What? At least in the U.S., if you sell something with a lifetime ownership term, you can't just renege and change the terms after the fact (well you can try, but you're asking to be sued).
The weaponization of the legal process. Those with the biggest armies win.
Some registars support it but generally only with business subscriptions like Gandi's - so it's actually cheaper to buy it directly. But I still find it fascinating how not-automated it all was.
* most people with wikipedia articles per capita
* the most sex offenders per capita
* least variety of last names (something like half the people there have the last name Christian)
Tom Christian, the previous .pn administrator, and his wife were apparently both shunned by the community when they spoke out against the sexual abuse of children and the claims of some of the men on the island that it was part of their traditional way of life. Most of the men convicted got off with slaps on the wrist because the island doesn't have the resources to support locking up a substantial part of its adult population.
Shortly afterwards I got an email notifying me that they stopped all new domain registrations, apparently because there were some obscene names that got registered.
All existing domains continued to work for free for years.
Then, almost 10 years later they sent another email notifying the new pricing: $1000 per 10 years. At that point I dropped the domain - it was just used for fun anyway.
And if they didn't learn that, at least learn not to trust an entity that was willing to break contracts or change the terms whenever it was in their financial interest to do so.
What's even attractive about the letters .ro? That's not a common suffix for English words, and it's not particularly memorable.
If I knew I could register 100 interesting domains, I would totally be willing to pay that price.
3000 total sounds super duper cheap.
Can't you transfer it to a different reseller in the first year? You should be able to switch resellers with your domain. In worst case, you can start your own reseller.
I don't understand why it would be 500 euros/year. Once you bought it, it's yours, you can renew it for 9/year.
Believe me I hammered their registrar the day the domain expired, looking to purchase it. Of course it then went into a redemption-state. But eventually, it became mine. Thankfully the previous-owner was willing to let it go.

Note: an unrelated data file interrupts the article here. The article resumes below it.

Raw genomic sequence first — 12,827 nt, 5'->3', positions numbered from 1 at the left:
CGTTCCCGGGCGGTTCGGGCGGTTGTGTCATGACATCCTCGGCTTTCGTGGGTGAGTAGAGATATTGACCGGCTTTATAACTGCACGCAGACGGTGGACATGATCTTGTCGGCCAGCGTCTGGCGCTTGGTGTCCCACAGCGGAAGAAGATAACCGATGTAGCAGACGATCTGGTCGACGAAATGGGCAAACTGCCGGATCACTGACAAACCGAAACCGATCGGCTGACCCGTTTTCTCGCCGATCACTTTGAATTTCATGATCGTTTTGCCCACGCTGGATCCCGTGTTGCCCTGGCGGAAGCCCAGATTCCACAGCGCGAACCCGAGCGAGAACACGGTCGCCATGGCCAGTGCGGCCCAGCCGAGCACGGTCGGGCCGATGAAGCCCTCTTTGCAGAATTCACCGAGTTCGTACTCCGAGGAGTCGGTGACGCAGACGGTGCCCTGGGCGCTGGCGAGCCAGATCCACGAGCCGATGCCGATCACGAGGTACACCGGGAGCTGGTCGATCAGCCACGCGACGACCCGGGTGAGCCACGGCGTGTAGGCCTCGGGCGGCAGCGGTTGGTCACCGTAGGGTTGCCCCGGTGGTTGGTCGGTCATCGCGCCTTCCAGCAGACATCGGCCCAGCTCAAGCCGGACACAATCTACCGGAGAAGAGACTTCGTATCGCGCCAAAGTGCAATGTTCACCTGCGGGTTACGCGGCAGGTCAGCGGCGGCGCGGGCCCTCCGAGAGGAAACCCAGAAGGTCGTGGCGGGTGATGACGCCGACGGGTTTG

How many books a year are sold books.com? How many requests does search.com serves daily?
Registrars that run drop catch auction sites increase their odds by acquiring more connections to the Registry.
And I think a key point here is that some form of this was inevitable. Even if they didn't set up the privileged API, you'd still have a glut of speculation, because that's what happens when you sell off a high value commodity below market. The only question is who is in a position to take advantage, and it doesn't seem from the article like resellers manipulated themselves into that position, so much as found themselves there by default.
So...an economic landscape?
As for the other thing, I think front-running is a pretty different situation, and is bad for reasons that don't apply here. Although I believe most of the legend of that came in part from a misunderstanding of what was happening. Some registrars would put a hold on the domain you searched for, which would automatically be released after a day or two. Their rationale was that it was a bad experience to search for a domain, and then have it snapped out from under you during checkout. Of course, it also conveniently prevented you from buying the domain from a competitor, and I have no doubt that that was part of the motivation for doing it. I agree that that's a bad practice, but true front-running is much worse.
or are you normalizing the criminal behavior of godaddy where registrars can rush and buy the domain while you're doing the check out process just to sell back to you for more?
Also, presumably the additional cost on the .ro ccTLD from the bots hammering the servers is burdening the Romanian citizen, and the benefits are going to the offending registrars...
A comment in a previous discussion with some more information: https://news.ycombinator.com/item?id=4362961
Were the auction site operated by Romania, the value of courses.ro would be determined by auction, paid by a willing buyer, and received by the Romanian polity. Instead, the Romanian polity receives 300EUR as an entrance fee to a race-track where luck is significant in determining the winner. There is nothing in the linked article suggesting that the number of entrants is limited.
That's how our current system works, but it probably works that way primarily because the groups in charge wanted to raise money, not because it's a fundamental philosophical truth that it should work that way.
this is free market 101 as far as I'm concerned...